Air Force

September 27, 2013

AFRL gives paint job to Thor

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Rebecca Amber
Staff writer

A group of Air Force Research Laboratory Detachment 7 volunteers painted the Douglas PGM-17A ìThorî missile in its original color scheme at the Air Force Flight Test Museum Sept. 20.

A group of company grade and non-commissioned officers†from the Air Force Research Laboratory Detachment 7†painted the Douglas PGM-17A “Thor” at the Air Force Flight Test Museum Sept. 20.

According to 1st Lt. Jonathan Fullenkamp, Advanced Tactical Booster Technology Demonstrator deputy program manager , the paint job was part two of the project. Volunteers, led by Tech. Sgt. Jeremy Page and Staff Sgt. Timothy Burkins, came out earlier in the year to give it a pressure wash and primer coat.

Thor is now painted in its original white paint scheme. Fullenkamp explained that Thor was the predecessor to Atlas, Peacekeeper and Minuteman missiles.

“Back in the 1950s this was prime technology,” said Fullenkamp. “But its range is much shorter than what we can do today.”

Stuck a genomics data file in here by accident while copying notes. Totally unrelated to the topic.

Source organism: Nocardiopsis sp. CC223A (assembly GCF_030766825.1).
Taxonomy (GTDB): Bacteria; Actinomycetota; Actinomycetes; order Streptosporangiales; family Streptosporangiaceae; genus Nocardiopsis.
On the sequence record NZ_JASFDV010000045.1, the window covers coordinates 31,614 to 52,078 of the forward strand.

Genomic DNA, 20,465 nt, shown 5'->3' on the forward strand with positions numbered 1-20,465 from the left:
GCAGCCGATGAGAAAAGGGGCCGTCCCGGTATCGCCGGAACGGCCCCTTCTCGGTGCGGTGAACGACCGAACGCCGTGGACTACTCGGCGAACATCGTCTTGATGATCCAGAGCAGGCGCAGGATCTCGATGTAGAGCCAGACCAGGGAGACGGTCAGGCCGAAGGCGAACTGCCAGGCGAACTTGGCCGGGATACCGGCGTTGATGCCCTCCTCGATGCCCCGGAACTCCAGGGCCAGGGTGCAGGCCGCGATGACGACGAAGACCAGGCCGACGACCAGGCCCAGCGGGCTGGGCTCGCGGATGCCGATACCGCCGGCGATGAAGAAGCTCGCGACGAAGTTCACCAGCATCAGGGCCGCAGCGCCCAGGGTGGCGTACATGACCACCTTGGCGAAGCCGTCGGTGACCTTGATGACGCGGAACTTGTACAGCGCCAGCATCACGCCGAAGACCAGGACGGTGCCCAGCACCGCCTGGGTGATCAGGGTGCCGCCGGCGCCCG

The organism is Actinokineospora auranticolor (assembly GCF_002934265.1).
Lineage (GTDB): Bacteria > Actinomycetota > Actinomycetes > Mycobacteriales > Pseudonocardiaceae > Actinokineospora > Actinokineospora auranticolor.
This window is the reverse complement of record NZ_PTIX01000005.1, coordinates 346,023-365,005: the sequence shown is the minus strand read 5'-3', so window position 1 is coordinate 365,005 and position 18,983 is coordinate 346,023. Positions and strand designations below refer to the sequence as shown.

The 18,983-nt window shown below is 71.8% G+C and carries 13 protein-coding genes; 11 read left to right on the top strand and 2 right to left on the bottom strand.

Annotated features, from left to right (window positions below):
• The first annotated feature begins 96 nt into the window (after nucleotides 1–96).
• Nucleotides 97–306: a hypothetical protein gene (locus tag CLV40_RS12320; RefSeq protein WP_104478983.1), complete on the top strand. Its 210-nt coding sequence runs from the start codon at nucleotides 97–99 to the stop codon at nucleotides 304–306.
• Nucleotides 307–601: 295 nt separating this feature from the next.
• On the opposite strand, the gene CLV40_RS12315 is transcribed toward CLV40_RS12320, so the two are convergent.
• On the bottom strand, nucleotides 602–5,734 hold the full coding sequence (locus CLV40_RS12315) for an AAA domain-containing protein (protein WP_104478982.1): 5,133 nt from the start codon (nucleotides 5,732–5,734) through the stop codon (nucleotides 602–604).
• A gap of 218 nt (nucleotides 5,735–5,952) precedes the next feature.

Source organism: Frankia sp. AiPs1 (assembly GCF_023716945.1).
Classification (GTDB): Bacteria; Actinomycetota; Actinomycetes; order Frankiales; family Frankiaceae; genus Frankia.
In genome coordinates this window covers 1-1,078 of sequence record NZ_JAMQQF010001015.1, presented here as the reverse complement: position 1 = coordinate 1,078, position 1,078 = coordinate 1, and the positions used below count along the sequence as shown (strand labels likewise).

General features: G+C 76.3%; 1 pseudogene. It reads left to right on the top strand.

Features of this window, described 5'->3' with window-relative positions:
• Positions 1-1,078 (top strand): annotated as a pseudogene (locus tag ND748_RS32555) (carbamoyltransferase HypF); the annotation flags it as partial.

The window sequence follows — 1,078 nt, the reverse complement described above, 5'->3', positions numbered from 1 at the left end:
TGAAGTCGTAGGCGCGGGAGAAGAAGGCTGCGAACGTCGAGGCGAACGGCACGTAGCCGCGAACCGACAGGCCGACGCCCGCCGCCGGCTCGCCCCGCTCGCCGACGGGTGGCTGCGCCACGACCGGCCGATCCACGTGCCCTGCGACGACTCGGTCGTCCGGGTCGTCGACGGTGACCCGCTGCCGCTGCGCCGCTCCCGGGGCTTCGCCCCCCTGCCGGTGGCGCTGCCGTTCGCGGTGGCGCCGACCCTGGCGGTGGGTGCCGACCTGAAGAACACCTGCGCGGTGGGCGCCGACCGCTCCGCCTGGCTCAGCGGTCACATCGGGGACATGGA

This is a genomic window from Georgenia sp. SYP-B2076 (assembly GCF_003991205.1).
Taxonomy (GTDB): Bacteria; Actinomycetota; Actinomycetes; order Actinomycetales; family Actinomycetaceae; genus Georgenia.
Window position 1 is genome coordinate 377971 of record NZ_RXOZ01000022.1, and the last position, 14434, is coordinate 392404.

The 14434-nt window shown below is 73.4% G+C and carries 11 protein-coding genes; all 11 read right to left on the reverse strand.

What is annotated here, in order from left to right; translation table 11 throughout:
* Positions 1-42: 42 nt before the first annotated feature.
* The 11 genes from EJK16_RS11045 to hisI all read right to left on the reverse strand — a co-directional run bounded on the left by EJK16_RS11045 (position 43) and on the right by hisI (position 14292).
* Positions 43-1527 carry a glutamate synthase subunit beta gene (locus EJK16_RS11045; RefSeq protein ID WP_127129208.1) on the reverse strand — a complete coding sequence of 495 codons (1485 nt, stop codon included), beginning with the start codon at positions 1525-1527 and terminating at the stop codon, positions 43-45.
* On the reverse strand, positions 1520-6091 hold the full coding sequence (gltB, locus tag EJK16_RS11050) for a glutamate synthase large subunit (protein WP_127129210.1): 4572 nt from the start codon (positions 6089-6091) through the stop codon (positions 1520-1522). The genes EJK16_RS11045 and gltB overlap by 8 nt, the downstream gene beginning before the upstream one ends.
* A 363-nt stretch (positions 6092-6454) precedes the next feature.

Thor is an operational intermediate range ballistic missile that is 65 feet long and weighs 105,000 pounds. The missile used a single-stage North American Rocketdyne LR-79 liquid oxygen rocket motor which provided 150,000 pounds of static thrust giving Thor a range of 2,000 miles. The motor was tested extensively at Edwards AFB’s†Rocket Propulsion Laboratory.

The SM-75/PGM-19A Thor intermediate range ballistic missile was the product of the early Cold War race to deploy nuclear armed missiles before the Soviets. Thor was designed to be an interim nuclear deterrent while the U.S. Air Force developed long-range intercontinental ballistic missiles as a top national priority. The IRBM concept called for a missile with a range of about 1,500 miles that would be based in Europe. Great Britain agreed to host four IRBM bases, and Thors were operational in England from June 1959 to August 1963. Royal Air Force crews operated the missiles, but U.S. Air Force personnel controlled their nuclear warheads.

The first successful launch was in 1957 and it went into active military service the following year. It was launched from a combination transporter-erector vehicle and was directed to its target by a self-contained inertial guidance system.

“Because we’re so far separated, we try to use these volunteer opportunities to stay connected with the Edwards community as a whole,” said Fullenkamp. “With AFRL being a tenant unit and 30 miles away sometimes we lose sight of what’s going on down here and vice versa so we try to use these opportunities to stay connected.”




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